I saw a video for “The Whole of the Moon” after school one day on a grainy black and white set in our kitchen and it has been stuck in my head ever since. The Waterboys combined the beauty and majesty of Van Morrison, the passion of U2, and the folk sensibilities that they would later explore even more on Fisherman’s Blues to create and album that I cannot recommend highly enough. Everyone should get to know the beauty and sweeping imagery of Mike Scott’s “Big Music”.

Prime Cuts: Spirit / Whole of the Moon / This is The Sea / The Pan Within

6. The Blue Nile / Hats (1989/Linn Records)

One of the most beautiful, personal, and romantic albums I’ve ever heard. Scotland’s Blue Nile created this follow up to their debut album, A Walk Across the Rooftops, with patience and care 5 years later. Originally formed to make music to test high-end audio equipment, frontman Paul Buchanan and his bandmates are still Scotland’s (and music’s) best kept secret. I still use this smooth and sophisticated disc to test my own gear and then just let the whole disc play through the night.

Prime Cuts: Downtown Lights / Let’s Go Out Tonight / Headlights on the Parade

7. David Sylvian / Secrets of the Beehive (1987/Virgin)

While fronting the band Japan and on his own, David Sylvian has made some of the most haunting and atmospheric music you have never heard. This album must be heard on whole, and front to back to experience a rich soundscape that gives the listener rewards with each listen. If you are patient and capable of spending time with a disc to uncover its many layers and titular secrets, this music is for you.

Prime Cuts: Orpheus / When Poets Dreamed of Angels

8. Prefab Sprout / Steve McQueen (1985/Kitchenware)

Called Two Wheels Good in the U.S. due to an objection by the late actor’s estate and the song “Faron Young” was shortened to “Faron” for similar reasons. Written and conceived by Paddy McAloon and brilliantly produced by Thomas Dolby, this may be the most perfect pop record ever recorded. I cannot overstate the simple beauty and elegant craftsmanship of the songs on this disc. A 2008 re-release features an entire 2nd disc of acoustic versions of these same great songs re-recorded by McAloon to make it all the more essential to any collection.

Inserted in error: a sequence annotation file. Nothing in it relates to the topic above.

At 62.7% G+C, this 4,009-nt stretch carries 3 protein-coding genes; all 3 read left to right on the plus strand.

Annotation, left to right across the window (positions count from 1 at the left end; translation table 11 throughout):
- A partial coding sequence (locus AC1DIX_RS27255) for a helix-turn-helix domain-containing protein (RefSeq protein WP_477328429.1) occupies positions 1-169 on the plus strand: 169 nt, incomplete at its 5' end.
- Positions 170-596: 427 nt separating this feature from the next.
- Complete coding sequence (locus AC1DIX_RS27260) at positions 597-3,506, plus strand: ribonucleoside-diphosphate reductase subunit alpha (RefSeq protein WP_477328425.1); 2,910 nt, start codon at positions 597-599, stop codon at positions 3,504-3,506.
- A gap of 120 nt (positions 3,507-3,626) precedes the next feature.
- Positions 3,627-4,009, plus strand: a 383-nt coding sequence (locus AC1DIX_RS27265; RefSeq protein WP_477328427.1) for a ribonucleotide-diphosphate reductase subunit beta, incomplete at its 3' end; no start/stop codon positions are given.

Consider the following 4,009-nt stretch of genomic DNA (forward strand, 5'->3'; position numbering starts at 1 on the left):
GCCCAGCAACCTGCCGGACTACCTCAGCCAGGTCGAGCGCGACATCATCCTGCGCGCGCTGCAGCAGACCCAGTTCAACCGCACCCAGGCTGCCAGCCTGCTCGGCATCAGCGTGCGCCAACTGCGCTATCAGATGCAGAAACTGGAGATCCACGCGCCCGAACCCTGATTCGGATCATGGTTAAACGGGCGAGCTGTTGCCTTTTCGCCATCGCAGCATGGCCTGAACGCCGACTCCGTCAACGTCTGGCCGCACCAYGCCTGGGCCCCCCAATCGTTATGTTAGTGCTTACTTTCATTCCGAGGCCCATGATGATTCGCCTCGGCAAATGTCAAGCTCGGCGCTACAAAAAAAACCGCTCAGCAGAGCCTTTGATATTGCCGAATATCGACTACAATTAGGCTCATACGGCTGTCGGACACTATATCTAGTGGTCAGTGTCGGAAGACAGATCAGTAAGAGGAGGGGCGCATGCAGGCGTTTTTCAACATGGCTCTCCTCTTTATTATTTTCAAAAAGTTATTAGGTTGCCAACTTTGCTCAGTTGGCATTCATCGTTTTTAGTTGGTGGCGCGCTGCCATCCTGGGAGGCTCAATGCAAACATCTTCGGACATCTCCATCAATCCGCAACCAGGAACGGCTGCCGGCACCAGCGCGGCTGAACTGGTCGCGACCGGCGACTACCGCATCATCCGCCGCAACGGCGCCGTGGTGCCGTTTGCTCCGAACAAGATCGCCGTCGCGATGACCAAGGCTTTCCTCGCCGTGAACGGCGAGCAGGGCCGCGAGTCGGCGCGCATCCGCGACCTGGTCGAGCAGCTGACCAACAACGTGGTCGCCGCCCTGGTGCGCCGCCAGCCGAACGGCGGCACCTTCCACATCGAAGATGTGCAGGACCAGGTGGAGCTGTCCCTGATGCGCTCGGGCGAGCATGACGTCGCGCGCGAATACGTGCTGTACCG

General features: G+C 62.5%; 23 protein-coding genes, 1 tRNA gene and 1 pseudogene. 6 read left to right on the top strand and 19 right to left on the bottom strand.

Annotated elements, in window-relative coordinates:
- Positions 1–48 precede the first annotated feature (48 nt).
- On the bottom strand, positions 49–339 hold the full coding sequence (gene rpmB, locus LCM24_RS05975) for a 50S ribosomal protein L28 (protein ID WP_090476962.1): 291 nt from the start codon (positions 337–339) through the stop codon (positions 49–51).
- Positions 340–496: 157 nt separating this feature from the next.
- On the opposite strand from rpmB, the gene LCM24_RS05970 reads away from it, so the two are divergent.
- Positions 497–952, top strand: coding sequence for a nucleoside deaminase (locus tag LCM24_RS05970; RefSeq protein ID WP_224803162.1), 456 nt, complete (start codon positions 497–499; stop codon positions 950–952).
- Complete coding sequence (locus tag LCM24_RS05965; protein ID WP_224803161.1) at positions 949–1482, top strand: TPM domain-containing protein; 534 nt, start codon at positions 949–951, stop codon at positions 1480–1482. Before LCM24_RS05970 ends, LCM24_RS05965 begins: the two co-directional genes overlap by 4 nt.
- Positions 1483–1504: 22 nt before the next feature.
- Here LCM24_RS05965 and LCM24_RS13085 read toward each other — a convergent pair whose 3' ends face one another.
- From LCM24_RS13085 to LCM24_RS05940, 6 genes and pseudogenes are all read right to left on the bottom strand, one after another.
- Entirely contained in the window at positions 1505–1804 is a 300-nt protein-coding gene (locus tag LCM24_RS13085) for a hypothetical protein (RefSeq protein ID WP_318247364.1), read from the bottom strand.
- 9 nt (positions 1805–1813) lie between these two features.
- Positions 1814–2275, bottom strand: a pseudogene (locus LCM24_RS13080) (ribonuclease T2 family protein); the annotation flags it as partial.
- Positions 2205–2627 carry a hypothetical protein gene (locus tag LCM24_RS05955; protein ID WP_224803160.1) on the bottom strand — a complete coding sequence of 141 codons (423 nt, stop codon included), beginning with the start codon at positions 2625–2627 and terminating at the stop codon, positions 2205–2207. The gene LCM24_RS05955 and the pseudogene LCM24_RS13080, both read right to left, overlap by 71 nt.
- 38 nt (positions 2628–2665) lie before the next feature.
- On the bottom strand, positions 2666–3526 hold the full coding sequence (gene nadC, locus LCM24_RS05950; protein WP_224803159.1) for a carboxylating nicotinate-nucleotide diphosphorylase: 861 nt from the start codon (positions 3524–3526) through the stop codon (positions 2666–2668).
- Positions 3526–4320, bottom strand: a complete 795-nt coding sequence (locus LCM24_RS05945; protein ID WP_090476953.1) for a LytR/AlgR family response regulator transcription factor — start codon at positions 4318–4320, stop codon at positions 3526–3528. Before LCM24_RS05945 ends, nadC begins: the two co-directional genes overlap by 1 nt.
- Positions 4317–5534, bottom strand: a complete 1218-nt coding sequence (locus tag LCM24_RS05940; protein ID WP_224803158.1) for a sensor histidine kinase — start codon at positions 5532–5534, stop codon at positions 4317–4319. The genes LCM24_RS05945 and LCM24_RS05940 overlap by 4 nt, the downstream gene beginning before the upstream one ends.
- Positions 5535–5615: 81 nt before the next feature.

Prime Cuts: Appetite / Bonny / When Love Breaks Down

9. Deacon Blue / Raintown (1987/Columbia)

Another treasure from Scotland that never caught on in the States, Deacon Blue’s first is still their best. Having previously mentioned my favorite song, Deacon Blues, I was drawn to the name of this band in a record bin at Singin’ Dog Records in Athens, Ohio, and I have been a huge fan ever since. Working class, thoroughly Scottish, and just a fine collection of songs that tell individual stories and paint pictures through ballads, anthems and a surprising variety of genres with style and grace.

Prime Cuts: Loaded / Dignity /He Looks Like Spencer Tracy Now

10. Whiskeytown / Strangers Almanac (1997/Geffen)

A singer-songwriter masterpiece that Ryan Adams has been trying to top ever since. This album has it all and just gets better with each listen. This is definitely the work of an alt-counrty master who just happened to be working with a great band on the verge of breaking up at any minute. With Caitlin Cary on violin and backing vocals, guest vocals by Alejandro Escovedo on “Excuse Me” and the strong production of Jim Scott, who had previously worked on Tom Petty’s equally beautiful Wildflowers, Strangers Almanac is how I would like to sound if I ever formed a band. Check out the recent re-release with some outtakes and different versions to round out your alt-country collection.

Prime Cuts: Inn Town / Turn Around / 16 Days / Excuse Me While I break my Own Heart

11.  The Tragically Hip / Phantom Power (1998/Universal)

The Hip  - Kingston, Ontario’s favorite sons – have been turning out music this good for almost 30 years. Seeing them live is an almost religious experience for many fans, including me. Like many of the artists on this list, it is impossible to nail down their best or definitive album. And like fellow countrymen, Rush, they have changed, grown, and adapted over the course of their career while never really straying from their strengths; passionate, literate and deeply personal lyrics, flawless musicianship, and simple, straight ahead rock and roll. This album finds them in that fine form and features a tribute to late Material Issue frontman, Jim Ellison, plus a song about of all places, Chagrin Falls, Ohio.

Prime Cuts: Something On / Escape is at Hand for the Travelin’ Man / Bobcaygeon